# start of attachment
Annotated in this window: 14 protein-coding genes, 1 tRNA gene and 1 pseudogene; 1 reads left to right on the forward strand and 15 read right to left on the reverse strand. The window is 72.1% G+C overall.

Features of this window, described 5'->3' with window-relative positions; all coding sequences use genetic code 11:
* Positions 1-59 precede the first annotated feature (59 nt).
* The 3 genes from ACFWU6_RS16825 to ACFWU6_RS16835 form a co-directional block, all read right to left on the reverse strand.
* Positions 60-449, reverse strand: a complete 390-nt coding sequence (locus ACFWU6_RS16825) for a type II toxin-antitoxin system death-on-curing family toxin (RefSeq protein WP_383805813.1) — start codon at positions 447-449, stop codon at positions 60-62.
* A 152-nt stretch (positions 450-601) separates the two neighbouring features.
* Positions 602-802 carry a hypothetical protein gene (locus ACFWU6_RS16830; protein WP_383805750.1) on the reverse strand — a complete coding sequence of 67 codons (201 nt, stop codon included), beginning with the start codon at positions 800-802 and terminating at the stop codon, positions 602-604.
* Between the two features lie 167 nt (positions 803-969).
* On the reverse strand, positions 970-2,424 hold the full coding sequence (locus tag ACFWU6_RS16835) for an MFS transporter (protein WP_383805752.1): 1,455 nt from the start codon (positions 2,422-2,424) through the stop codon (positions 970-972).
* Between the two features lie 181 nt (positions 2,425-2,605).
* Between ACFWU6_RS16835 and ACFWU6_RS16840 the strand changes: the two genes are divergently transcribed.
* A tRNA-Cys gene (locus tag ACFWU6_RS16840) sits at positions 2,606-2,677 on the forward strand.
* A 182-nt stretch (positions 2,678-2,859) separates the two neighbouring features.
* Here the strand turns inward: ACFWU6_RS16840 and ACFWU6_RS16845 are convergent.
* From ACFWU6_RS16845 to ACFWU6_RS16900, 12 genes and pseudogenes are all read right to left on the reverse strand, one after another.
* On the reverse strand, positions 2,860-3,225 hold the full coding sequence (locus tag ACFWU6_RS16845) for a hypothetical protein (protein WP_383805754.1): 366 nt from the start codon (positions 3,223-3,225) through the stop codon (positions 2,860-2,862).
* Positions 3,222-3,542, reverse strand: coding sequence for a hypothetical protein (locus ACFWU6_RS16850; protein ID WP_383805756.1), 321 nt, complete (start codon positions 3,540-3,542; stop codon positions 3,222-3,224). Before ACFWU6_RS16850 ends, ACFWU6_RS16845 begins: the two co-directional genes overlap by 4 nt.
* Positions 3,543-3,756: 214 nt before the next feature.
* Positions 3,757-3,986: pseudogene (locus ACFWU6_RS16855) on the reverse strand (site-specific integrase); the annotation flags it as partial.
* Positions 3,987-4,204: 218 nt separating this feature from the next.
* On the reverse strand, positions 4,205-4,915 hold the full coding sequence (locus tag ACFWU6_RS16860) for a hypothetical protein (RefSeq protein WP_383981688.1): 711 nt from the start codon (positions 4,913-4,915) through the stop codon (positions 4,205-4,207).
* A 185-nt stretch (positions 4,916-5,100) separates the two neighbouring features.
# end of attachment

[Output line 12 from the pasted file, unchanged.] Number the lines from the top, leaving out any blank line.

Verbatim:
* A tRNA-Cys gene (locus tag ACFWU6_RS16840) sits at positions 2,606-2,677 on the forward strand.